Making Every Photon Count
Last week I went to a talk given by the leader of the Supernova Factory collaboration at LBNL. What is SN factory? This is an ambitious project to study supernovae like never before. I mentioned this project briefly in a previous post , now that they are so close to releasing their results I want to discuss it a bit more.
The main idea of this project is to study several hundred nearby supernovae using an instrument known as the Supernova Integral Field Spectrograph, or SNIFS. This type of instrument is essentially a blend between a traditional imaging camera and a spectrograph.
The resolution in an integral field spectrograph is defined in spaxels instead of the pixels that have become all too familiar with the advent of digital cameras. A spaxel is quite similar to a pixel, there aren’t nearly as many and each one carries at least a 1000 times as much information.
In your digital camera, the light passes through the lens and directly onto the CCD. Each pixel on the CCD counts the number of photons in the red, the blue, and the green. Typically, there are millions of pixels, each counting photons from a slightly different region of the subject of your photograph.
Now imagine that instead of just counting red, green, and blue, that each pixel counts the entire rainbow of light from your subject. Now you have a spaxel. In an intregral field unit, the light passes through an array of microlenses and prisms before landing on the detector. We would call each set of microlenses and prisms a spaxel. The resulting image carries information about every wavelength of light from every region of your target.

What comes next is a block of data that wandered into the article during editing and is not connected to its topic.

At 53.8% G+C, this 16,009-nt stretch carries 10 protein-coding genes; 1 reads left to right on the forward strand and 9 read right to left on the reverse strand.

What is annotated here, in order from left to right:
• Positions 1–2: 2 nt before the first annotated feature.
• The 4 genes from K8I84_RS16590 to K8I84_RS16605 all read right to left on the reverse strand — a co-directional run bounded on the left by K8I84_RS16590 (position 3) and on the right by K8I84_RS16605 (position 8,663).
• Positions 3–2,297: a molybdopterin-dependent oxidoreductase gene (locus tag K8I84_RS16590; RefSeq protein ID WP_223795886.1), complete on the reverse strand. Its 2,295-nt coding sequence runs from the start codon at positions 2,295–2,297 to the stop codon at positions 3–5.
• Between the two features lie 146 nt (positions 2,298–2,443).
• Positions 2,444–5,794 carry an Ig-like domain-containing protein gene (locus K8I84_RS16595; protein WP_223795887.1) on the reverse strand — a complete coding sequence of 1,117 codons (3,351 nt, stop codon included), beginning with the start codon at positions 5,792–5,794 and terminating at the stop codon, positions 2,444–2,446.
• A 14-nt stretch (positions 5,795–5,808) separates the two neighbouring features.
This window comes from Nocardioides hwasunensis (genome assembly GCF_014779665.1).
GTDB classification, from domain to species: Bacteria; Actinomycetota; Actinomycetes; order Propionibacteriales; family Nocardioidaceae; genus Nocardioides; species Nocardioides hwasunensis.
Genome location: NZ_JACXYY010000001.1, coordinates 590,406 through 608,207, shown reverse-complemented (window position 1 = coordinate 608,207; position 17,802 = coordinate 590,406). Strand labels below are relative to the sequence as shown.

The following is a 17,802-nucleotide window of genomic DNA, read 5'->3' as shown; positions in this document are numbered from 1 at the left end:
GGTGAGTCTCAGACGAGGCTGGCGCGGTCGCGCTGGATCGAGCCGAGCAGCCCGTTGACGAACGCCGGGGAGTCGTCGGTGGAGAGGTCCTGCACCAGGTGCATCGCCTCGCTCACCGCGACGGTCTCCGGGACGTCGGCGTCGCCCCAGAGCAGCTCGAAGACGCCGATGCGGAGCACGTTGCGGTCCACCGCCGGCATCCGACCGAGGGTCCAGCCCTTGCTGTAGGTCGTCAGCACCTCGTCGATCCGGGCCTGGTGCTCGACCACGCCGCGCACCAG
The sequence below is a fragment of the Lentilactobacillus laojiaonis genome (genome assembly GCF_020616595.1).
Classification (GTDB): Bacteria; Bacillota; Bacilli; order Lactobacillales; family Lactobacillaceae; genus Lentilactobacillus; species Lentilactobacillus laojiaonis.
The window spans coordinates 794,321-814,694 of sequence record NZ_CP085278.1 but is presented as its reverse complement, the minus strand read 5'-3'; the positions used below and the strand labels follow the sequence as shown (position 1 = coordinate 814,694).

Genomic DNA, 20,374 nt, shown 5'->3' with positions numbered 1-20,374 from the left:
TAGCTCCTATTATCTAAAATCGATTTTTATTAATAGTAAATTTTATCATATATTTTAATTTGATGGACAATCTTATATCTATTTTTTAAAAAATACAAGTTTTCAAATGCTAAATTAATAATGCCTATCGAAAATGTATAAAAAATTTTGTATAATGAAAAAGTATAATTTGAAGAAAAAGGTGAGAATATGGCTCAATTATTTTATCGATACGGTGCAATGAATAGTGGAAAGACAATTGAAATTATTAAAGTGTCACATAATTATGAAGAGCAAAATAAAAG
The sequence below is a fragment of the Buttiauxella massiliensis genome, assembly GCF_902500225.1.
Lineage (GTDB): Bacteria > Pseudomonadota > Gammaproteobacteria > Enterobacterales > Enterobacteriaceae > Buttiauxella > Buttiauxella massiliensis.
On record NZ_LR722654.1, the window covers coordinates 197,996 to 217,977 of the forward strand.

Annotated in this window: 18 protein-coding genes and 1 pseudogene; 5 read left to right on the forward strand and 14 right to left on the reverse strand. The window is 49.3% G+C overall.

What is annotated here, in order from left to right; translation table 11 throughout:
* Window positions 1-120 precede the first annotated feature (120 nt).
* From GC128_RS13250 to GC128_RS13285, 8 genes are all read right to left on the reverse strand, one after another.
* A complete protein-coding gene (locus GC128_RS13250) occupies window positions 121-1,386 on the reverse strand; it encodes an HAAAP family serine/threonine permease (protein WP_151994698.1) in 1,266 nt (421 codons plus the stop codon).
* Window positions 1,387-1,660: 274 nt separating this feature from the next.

Spectrum of the first SN observed with SNIFSThe advantage to an integral field spectrograph like SNIFS is that you gain a lot more information than either an imager or spectrograph alone. With an integral field spectrograph you can basically identify and organize every photon that reaches the telescope.
Specifically designed to observe supernovae, SNIFS is being operated at the 88-inch telescope on Mauna Kea. Spaxels are quite expensive – this particular instrument has only 225. However, this is more than enough to observe the entirety of a galaxy, a supernova, and the background.
The members of the SN Factory have now observed over 100 SNe using this new camera. Last Thursday, I saw the data from the first 25 well-calibrated supernovae and was very impressed. The data showed the evolution of each supernova and the properties of the host galaxy in great detail. I’m sure the supernova community will be equally impressed when they first see these new results.
Kyle S. Dawson is engaged in post-doctorate studies of distant supernovae and development of a proposed space-based telescope at Lawrence Berkeley National Laboratory.